For workers who spend the days behind the wheel, it would make sense to assume that the thin strip of nylon or polyester that keeps them pinned to their seats in case of a collision is there to keep them safe from harm.
But a Saskatoon Court of Queen's Bench judge recently ruled that buckling up may actually be more dangerous for bus drivers, according to a report from the Canadian OH&S News. In an Oct. 20 decision, Justice Grant Currie overturned Saskatoon bus driver Dean Christianson's traffic court conviction for failing to wear his seatbelt. (WCxKit)
"His experiences, and those of others that had come to his attention in the course of working in his industry, gave him reason to believe that his safety may be compromised by wearing a seatbelt," Justice Currie wrote. Christianson believed that if passengers on the bus assaulted him, being buckled in would make him less able to defend himself.
In his initial traffic safety court trial, Christianson called violence against transit operators a "growing, nationwide epidemic," noting that he been threatened by three people riding on the bus at the time he was pulled over.
"As someone who has been spit on, I discovered that you do not know who is going to grab your steering wheel while you're driving or sucker punch you, or stab you, or spit on you. You have no idea who it's coming from," he said. "Some of the drivers have been sucker punched while they are driving and took repetitive blows while trying to get their seatbelt off so they can defend themselves."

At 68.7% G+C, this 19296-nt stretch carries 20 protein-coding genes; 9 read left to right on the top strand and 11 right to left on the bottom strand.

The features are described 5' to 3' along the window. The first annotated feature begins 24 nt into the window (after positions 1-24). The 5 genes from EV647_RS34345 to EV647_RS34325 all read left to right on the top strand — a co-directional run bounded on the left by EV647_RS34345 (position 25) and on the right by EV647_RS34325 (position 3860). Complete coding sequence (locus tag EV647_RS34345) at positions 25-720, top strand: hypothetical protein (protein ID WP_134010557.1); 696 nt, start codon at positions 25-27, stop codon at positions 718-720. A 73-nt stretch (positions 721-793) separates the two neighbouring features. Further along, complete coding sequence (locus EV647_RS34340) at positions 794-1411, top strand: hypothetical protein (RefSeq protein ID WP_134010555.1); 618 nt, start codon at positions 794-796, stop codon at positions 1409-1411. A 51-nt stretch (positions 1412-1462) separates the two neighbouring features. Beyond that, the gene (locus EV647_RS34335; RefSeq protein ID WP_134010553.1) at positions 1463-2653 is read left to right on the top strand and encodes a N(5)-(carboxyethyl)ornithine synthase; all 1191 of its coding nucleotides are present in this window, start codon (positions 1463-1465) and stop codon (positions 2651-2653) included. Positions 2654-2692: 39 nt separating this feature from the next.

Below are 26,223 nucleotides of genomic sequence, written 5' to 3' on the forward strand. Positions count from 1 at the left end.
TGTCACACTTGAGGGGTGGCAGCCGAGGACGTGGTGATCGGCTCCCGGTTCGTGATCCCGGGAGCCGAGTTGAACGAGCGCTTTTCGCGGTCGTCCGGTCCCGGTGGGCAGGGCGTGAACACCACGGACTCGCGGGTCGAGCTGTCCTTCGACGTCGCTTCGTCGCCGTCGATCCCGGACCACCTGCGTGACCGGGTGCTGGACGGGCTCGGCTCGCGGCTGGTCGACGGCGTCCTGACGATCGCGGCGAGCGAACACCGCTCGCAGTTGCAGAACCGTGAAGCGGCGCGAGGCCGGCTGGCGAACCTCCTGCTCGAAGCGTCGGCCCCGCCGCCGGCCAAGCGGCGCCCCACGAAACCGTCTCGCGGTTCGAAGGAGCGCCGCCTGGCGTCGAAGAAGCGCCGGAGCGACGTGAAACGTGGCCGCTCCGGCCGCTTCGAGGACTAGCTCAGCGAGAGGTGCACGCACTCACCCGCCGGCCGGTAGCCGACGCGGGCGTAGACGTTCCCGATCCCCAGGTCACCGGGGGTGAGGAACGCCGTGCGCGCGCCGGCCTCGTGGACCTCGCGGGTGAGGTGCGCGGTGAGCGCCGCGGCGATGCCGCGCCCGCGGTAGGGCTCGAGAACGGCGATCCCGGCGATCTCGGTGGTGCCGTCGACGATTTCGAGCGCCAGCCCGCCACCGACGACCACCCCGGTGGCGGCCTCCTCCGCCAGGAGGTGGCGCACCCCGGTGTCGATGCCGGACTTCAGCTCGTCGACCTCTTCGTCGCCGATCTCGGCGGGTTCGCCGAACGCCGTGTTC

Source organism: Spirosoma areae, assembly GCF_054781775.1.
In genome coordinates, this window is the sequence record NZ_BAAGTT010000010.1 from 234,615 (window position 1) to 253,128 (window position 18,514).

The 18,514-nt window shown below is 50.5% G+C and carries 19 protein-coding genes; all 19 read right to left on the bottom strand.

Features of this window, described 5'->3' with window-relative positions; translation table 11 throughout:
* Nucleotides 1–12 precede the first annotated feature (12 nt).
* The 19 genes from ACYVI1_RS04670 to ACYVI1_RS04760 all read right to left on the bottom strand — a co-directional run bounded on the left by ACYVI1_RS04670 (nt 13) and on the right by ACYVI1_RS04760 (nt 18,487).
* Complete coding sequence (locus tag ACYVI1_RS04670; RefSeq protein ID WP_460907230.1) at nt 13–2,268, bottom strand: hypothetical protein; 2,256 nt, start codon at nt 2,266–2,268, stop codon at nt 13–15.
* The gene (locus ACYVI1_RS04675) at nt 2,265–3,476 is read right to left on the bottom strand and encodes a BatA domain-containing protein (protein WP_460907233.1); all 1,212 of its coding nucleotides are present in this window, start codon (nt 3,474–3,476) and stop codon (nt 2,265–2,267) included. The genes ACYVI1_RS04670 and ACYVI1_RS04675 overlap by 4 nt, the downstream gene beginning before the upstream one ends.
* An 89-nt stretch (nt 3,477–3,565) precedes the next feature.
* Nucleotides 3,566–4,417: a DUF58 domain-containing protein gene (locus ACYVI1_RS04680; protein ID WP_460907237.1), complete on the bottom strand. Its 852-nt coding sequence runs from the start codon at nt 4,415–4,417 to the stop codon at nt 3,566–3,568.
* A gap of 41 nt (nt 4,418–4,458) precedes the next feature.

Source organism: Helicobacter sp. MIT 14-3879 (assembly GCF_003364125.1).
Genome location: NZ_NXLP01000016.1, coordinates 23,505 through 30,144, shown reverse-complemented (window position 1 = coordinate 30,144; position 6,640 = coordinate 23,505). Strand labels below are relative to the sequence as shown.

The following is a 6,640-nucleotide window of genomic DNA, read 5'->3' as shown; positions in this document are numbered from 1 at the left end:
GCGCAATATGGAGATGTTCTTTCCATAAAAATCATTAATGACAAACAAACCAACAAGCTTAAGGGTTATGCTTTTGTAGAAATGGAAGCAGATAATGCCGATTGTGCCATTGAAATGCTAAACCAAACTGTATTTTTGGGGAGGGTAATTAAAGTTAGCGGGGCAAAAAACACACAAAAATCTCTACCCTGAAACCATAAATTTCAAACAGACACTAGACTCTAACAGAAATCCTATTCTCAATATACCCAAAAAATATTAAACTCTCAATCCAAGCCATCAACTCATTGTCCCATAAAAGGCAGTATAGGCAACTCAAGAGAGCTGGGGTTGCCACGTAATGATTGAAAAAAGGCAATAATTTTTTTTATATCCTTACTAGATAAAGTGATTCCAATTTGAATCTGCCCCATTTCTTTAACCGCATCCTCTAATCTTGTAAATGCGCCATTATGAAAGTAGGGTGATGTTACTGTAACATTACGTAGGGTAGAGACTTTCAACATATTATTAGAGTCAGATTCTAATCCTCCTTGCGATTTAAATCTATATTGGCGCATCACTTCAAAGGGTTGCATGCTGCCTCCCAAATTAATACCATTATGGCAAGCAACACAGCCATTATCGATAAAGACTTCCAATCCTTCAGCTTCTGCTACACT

Under Saskatchewan's Traffic Safety Act, a bus driver is not required to wear a seatbelt if they have reason to feel it may put them at risk of injury.
The Crown had argued that the exemption only applied when there was a specific risk of injury, but Justice Currie ruled that the regulation could also be applied to a driver who "may be continuously exposed to a compromise of his or her safety on a random basis." (WCxKit)
A Saskatoon civic policy states that all public employees must be buckled in whenever they're behind the wheel of a city vehicle, but the transit union is hoping this ruling will help change that policy, first introduced three years ago.
Author Robert Elliott, executive vice president, Amaxx Risk Solutions, Inc. has worked successfully for 20 years with many industries to reduce Workers Compensation costs, including airlines, healthcare, printing/publishing, pharmaceuticals, retail, hospitality and manufacturing. See www.LowerWC.com for more information. Contact: Info@ReduceYourWorkersComp.com.
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